And the good news is that coordinating is something software can help with. Everyone is connected, and now real-time decisions can be made about tasks and their priorities. This allows an algorithm to make decisions about who completes which task in a way that can optimize the project. This has particular potential with agile projects where “generalizing specialists” who can be deployed somewhat interchangeably within the team are favored over siloed individuals. All of this holds the potential of freeing up the project manager from refactoring the schedule repeatedly.

There will always be the need for project managers to get things done (or as Snoop Dogg says, to “put paint where it ain’t”), and the fundamentals of project management remain the same today as they have been for decades. It is our job to develop a solid understanding of success, build a good team, plan carefully, communicate well, adapt, resolve conflict, and manage the value delivery. Automation has the potential to make many of those tasks easier, but it likely won’t replace people any time soon.

How Manufacturers Can Gain Competitive Advantage Through Servitization

In a fiercely competitive global market, manufacturers’ product margins face increasing pressure, forcing them to look for ways to differentiate their businesses. Many are going down the servitization route, a digital transformation that enables them to provide services and solutions that supplement their traditional product offerings.

It also means gaining a better understanding of customer needs by forging closer working relationships with them, overwhelmingly the main reason for adopting servitization, according to the 2016 Annual Manufacturing Report. Three quarters (74%) of manufacturers surveyed cited their main reason for offering servitization was to build “closer relationships with customers”. Almost half, (46%) were seeking to boost profitability through the provision of added-value services, while 44% were looking to increase revenue.

This transition from making goods to selling services represents huge change that creates major challenges for many traditional manufacturers, as their product effectively becomes the platform from which to deliver those services. For some, the solution will lie in developing product-service systems, combinations of products and services, to deliver the outcomes their customers want and value. They will also need to bring in new technologies.

[Further Reading: 5 Project Management Trends for Manufacturing Teams to Watch in 2017]

A study on the future of servitization, carried out by the University of Cambridge, found consensus among capital equipment manufacturers (CEM) on five key technology requirements to enable servitization in the future. These included predictive analytics to anticipate specific failure modes, remote communications to resolve issues from a distance, consumption monitoring to create customer-specific service offerings, pushing information to employees, suppliers, sub-contractors and customers via mobile platforms or the internet, and mobile platforms to access business software remotely for maintenance techniques, production outputs, etc.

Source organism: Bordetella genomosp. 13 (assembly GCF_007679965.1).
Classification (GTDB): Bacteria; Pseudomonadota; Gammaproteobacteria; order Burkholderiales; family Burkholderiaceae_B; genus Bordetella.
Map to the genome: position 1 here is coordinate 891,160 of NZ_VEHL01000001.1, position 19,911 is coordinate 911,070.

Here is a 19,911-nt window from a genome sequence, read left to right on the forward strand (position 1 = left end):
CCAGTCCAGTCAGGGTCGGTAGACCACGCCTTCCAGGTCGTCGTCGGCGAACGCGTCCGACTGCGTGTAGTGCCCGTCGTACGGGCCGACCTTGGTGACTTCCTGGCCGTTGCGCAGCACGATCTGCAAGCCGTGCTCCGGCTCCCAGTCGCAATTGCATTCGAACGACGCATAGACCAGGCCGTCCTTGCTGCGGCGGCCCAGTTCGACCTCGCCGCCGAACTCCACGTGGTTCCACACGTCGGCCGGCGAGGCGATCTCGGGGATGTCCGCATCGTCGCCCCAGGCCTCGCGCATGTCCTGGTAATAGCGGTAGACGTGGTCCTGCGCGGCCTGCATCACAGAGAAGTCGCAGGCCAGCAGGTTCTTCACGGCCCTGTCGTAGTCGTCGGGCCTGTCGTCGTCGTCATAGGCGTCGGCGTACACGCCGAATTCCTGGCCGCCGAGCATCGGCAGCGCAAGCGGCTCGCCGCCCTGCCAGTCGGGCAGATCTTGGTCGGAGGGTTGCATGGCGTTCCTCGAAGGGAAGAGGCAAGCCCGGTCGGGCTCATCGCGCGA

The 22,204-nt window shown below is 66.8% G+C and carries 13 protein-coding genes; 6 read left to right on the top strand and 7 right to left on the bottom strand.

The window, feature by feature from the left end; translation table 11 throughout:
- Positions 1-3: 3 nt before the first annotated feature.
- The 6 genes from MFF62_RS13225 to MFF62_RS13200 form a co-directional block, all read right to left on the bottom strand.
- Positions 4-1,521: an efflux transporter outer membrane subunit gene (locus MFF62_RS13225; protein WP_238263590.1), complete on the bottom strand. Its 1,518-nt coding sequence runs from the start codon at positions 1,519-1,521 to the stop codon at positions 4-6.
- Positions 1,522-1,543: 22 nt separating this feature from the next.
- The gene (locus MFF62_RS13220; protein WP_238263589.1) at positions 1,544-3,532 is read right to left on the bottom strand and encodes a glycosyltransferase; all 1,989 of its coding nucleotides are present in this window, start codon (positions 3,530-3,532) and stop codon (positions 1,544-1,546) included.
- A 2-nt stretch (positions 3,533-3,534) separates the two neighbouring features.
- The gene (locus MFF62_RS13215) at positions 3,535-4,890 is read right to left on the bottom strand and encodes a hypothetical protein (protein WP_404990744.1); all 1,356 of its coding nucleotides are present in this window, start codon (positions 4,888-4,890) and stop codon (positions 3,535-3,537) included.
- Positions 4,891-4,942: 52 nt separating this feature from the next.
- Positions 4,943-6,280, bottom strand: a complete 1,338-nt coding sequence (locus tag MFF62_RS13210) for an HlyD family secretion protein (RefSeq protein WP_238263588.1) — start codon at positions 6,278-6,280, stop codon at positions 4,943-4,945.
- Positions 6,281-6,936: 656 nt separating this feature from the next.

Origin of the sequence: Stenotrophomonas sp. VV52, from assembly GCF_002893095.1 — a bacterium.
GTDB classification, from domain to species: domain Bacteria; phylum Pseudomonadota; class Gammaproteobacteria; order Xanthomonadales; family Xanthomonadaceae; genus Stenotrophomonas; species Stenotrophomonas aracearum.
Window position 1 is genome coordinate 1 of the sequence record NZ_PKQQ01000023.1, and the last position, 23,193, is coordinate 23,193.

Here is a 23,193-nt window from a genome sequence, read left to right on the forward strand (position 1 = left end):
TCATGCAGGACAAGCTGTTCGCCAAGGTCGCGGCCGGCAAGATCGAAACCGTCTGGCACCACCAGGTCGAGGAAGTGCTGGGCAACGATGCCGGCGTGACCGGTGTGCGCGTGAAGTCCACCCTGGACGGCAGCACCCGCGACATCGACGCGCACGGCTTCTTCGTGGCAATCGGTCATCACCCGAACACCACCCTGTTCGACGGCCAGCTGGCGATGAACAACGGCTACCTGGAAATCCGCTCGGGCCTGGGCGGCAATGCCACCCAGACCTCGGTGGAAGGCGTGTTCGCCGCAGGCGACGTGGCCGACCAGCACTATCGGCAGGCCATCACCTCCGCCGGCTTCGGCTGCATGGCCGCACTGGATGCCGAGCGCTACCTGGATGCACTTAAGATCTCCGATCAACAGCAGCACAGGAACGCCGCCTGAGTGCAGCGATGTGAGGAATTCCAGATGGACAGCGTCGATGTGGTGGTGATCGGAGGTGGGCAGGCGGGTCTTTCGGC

Servitization involves digital transformation on a massive scale, and not surprisingly it has created a huge demand for project management skills.

[Further Reading: How to Be a Project Team of the Future]

There are plenty of examples of manufacturers that have been successful in moving to servitization, including Rolls Royce, which famously stopped manufacturing aero engines and instead contracted with customers for its ‘power by the hour’ service. In this model, the customer buys the power that the engine delivers, and Rolls Royce provides all of the support to ensure that the aero engines can continue to deliver that power. It was a seismic shift in business model, but the result was a much closer alignment between the interests of the customer and the provider.

Rolls Royce is the poster child for servitization, contracting with customers for its ‘power by the hour’ service.

In its manufacturing heyday, global technology firm IBM was churning out a range of products, including computers, data storage devices, and software. It also offered a number of services, including networking and related services. When the company began to flounder in the early 1990s, it switched strategy and focused on its services, which included supplying integrated IT solutions to business. The result? IBM became a one-stop shop IT service provider, a move that strengthened its position in the market.

Of course, these global enterprises have the internal resources needed to make the switch from product to service focus.

Can smaller manufacturers achieve the same? Many already are, selling products that are combinations of manufactured goods and services. In the digital age, however, the servitization journey is largely driven by new technology that will take them beyond the bundling of manufactured consumables and spare parts with scheduled product maintenance tasks to forging much closer relationships, some would say partnerships, with their customers, where they know in real time what they need, and can respond in real time to provide it.